By Kate Elizabeth Queram and Alissa Smith Wisconsin Reporter
MADISON — Labor unions are throwing millions of dollars into Wisconsin’s recall elections. And the political action committee getting the millions has a simple goal: Make sure Democrats win and Republicans lose.
To date, We Are Wisconsin’s political action committee has raised more than $4 million for recall efforts, with most of the large contributions coming from labor unions, according to campaign finance documents.
“Just six weeks after the formation of the We Are Wisconsin PAC to engage in the historic Wisconsin recall elections, pre-primary financial reports show the group in a strong position to help flip the Wisconsin state Senate,” the organization said in a news release.
The PAC has raised more than $4 million and has $2 million on hand, the group said in a news release.
We Are Wisconsin is a nonprofit voter education and grassroots lobbying organization that worked to organize anti-government protests at the Wisconsin Capitol and around the state, according to its website.
Kelly Steele, a spokesman for We Are Wisconsin, declined to comment on the organization’s fundraising numbers. He didn’t say where the organization is spending its millions.
Finance documents show that virtually all large contributions coming into We Are Wisconsin’s PAC were from labor unions, including the American Federation of State, County and Municipal Employees and AFL-CIO, the largest labor organization in the country.
AFSCME gave more than $1.07 million to the We Are Wisconsin PAC, while the AFL-CIO dropped more than $3.1 million into the campaign coffers. The American Federation of Teachers donated $22,168.55. The AFT is an affiliate of the AFL-CIO and claims to represent more than 1.5 million people.
The Government Accountability Board, or GAB, the state’s election agency, enforces a $1,000 limit on direct contributions from PACs to candidates. But political action committees are free to use funds to try to influence voters by phone, in person and on television, according to GAB spokesman Reid Magney.
“They can make independent expenditures. That means they can go and run an ad that says, ‘Sen. So-and-so is a great person and should be retained’ or ‘The challenger doesn’t deserve to be elected,’” Magney said. “The restriction on these is that any committee that’s making these independent ads can’t coordinate them with any candidate, but if I run a PAC, there’s nothing that says that I can’t go out and buy airtime and run ads that say that candidate A is great and candidate B is bad.”
The We Are Wisconsin PAC spent more money opposing Republican candidates than it did supporting Democrats, according to the finance documents. The committee paid more than $1 million — a total of $1,019,276 — on mailing, television ads, phone banks and campaign staffing to defeat Republicans, compared with $975,016 on the same measures backing Democrats.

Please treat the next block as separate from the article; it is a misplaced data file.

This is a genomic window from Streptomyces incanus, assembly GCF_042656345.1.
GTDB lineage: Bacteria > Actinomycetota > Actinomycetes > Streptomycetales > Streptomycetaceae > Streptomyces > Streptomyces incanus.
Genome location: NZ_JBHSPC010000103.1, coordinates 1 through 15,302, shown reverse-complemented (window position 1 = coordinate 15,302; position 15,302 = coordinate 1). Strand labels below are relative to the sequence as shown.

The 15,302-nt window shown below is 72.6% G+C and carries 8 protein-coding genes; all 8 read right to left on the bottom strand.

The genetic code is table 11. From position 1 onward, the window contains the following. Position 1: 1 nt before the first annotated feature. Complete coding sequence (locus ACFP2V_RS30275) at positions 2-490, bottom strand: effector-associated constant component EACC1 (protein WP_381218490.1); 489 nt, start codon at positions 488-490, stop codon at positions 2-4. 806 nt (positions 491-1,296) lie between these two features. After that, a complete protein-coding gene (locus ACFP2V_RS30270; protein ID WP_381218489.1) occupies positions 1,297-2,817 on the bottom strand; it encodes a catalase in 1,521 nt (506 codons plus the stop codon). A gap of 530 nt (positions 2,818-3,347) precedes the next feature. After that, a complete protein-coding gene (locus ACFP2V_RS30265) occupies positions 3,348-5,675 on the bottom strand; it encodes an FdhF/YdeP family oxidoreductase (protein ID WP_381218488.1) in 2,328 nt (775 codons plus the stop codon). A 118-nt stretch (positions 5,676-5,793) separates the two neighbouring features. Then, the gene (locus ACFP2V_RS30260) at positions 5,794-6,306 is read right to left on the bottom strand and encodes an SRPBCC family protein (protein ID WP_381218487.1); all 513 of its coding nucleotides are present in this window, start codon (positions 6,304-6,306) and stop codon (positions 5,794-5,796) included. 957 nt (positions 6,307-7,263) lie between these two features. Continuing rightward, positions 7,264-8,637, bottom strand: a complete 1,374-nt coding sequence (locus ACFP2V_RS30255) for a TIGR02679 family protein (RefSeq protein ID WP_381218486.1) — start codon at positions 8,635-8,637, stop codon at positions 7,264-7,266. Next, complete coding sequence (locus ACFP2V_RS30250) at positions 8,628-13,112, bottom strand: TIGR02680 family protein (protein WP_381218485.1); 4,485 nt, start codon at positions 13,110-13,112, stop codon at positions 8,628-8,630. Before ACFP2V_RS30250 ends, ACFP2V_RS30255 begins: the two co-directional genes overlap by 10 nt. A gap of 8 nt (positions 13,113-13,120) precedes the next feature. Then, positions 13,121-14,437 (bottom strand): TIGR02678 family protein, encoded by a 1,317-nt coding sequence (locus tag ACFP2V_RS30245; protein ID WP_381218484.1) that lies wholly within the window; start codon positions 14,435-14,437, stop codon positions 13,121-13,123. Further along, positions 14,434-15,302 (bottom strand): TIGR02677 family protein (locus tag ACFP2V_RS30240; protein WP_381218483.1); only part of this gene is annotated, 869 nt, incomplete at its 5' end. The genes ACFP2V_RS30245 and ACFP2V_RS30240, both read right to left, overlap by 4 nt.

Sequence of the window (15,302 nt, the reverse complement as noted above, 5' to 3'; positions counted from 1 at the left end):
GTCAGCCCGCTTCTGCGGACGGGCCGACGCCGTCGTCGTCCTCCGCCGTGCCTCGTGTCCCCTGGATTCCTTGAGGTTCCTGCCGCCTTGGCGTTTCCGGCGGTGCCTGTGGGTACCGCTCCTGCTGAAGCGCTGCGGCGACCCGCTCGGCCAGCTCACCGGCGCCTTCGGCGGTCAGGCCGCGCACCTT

The amount of union money pouring into the recall elections is unprecedented but unsurprising, as the political battles were spurred mostly by the passage of Gov. Scott Walker’s budget repair bill earlier this year.
Introduced in February, the legislation contained a controversial measure that increased public employees’ contributions to their pension and health-care funds while restricting their collective bargaining rights to wages only, and capping salary increases to the rate of inflation. The law took effect June 29, well after the actions of both parties had set into motion the wheels of recall efforts.
Three Democratic senators — Robert Wirch, of Pleasant Prairie; Jim Holperin, of Conover and Dave Hansen, of Green Bay — and six Republicans — Sens. Alberta Darling, of River Hills; Dan Kapanke, of La Crosse; Robert Cowles, of Green Bay; Luther Olsen, of Ripon; Randy Hopper, of Fon du Lac and Sheila Harsdorf, of River Falls — are facing recalls.
In some cases, the money used by the We Are Wisconsin PAC to defeat the six Republican candidates via phone, mail and the airwaves has nearly eclipsed the funds raised by the candidates themselves.
For example, the PAC spent nearly $78,000 on campaign staff members, phone banks, brochures and television ads urging voters to support Cowles’ opponents, including former De Pere Mayor Nancy Nusbaum of De Pere, who is a former Brown County executive. Former Republican state Rep. Otto Junkermann of Green Bay, who is running as a Democrat in the recall, said he doesn’t “know how I could avoid being considered” a placeholder candidate in the race.
That’s $78,000 from the We Are Wisconsin PAC nearly equal to Cowles’ overall fundraising total, which was $100,521 as of Tuesday, according to finance documents. Cowles’ campaign manager Craig Summerfield called that outcome unsurprising.
“We’ve known from the beginning that we’d be out-fundraised both directly and from the outside groups,” said Summerfield.
Summerfield said he believes the money is being spent on door knocking and phone calls asking people to vote against the incumbent senator, as well as staff costs for recall committee members.
Calls to the campaigns of the Democratic candidates were not returned.
Gillian Morris, a spokeswoman for the Democratic Party of Wisconsin, said We Are Wisconsin is “completely independent from us,” and any funding from the organization is not coordinated or affiliated with the state Democratic Party.